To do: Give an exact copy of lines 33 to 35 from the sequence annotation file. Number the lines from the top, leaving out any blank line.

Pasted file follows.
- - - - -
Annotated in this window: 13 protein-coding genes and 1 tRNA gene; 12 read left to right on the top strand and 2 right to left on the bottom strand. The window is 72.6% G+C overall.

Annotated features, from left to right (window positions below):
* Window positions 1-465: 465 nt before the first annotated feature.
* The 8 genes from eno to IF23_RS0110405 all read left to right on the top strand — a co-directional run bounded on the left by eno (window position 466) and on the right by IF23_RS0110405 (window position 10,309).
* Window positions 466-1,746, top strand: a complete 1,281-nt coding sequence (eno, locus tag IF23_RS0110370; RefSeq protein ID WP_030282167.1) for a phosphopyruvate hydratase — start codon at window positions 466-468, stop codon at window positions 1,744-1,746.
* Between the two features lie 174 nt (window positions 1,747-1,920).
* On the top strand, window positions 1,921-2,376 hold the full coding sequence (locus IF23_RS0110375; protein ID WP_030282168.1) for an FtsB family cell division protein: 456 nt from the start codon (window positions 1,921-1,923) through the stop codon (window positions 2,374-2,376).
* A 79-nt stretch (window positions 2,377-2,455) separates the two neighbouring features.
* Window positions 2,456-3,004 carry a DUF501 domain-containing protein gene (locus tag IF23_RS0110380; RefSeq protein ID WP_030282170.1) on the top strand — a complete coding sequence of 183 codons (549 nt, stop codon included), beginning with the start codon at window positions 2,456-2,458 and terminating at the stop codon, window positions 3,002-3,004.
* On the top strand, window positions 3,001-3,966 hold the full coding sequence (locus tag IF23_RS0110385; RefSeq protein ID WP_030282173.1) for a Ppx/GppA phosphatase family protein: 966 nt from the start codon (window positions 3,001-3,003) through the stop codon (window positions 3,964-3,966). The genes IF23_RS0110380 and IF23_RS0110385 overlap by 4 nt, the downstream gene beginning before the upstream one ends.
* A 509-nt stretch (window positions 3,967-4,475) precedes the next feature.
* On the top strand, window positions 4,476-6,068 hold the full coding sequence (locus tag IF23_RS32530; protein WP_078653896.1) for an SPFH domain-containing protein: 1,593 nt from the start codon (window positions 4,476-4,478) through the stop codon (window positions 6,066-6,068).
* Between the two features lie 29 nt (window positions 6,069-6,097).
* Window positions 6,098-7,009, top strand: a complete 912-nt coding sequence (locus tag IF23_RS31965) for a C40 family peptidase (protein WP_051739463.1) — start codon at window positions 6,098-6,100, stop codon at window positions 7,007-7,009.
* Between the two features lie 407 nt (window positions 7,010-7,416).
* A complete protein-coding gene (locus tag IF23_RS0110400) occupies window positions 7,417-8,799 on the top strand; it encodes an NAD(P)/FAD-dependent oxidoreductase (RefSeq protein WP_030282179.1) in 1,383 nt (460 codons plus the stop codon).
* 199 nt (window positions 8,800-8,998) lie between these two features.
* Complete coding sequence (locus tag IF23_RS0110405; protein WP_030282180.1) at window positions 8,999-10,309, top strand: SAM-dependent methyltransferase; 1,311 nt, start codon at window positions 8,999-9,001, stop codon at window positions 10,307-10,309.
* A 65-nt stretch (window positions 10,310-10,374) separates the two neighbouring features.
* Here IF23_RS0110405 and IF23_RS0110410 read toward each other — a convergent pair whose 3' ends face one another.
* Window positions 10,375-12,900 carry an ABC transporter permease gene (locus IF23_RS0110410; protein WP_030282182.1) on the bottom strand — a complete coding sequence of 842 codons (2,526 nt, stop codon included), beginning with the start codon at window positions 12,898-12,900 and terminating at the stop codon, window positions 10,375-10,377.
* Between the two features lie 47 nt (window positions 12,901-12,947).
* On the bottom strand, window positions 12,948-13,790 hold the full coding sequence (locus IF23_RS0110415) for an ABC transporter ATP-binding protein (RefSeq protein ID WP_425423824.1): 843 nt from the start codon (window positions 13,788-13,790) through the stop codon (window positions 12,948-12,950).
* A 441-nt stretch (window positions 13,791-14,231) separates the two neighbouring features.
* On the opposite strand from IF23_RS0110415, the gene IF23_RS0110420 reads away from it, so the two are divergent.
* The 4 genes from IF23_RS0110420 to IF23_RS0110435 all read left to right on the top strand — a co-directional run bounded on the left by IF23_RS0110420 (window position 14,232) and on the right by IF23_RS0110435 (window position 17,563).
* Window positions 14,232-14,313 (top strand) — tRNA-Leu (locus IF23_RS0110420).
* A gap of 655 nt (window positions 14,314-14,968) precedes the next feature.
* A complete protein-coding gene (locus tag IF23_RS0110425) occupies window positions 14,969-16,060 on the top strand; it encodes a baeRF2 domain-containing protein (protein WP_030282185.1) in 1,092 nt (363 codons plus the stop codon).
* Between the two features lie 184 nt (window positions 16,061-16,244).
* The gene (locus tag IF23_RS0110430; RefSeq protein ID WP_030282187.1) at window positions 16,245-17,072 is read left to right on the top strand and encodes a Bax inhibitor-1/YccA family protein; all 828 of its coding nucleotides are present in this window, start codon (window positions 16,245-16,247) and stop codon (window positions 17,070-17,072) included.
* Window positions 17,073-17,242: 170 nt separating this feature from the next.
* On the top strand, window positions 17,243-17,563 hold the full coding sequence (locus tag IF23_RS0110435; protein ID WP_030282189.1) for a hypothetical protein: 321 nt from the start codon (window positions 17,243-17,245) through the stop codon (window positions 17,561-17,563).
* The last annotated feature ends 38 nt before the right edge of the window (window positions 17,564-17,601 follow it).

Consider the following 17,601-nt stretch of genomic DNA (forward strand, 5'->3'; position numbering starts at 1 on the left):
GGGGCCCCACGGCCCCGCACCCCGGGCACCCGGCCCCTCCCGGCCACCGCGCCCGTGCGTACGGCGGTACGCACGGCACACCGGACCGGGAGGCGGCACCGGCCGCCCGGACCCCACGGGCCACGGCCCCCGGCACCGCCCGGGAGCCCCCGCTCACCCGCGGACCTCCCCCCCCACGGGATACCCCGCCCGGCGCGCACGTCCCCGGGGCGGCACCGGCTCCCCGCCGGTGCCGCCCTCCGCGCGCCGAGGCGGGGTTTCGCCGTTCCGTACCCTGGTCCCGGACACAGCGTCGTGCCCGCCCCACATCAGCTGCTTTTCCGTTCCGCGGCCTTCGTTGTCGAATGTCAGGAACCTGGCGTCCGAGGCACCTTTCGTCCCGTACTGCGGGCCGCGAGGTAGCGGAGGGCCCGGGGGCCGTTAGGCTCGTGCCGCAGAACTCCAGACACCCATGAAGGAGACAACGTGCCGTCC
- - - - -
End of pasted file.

* On the top strand, window positions 17,243-17,563 hold the full coding sequence (locus tag IF23_RS0110435; protein ID WP_030282189.1) for a hypothetical protein: 321 nt from the start codon (window positions 17,243-17,245) through the stop codon (window positions 17,561-17,563).
* The last annotated feature ends 38 nt before the right edge of the window (window positions 17,564-17,601 follow it).

Consider the following 17,601-nt stretch of genomic DNA (forward strand, 5'->3'; position numbering starts at 1 on the left):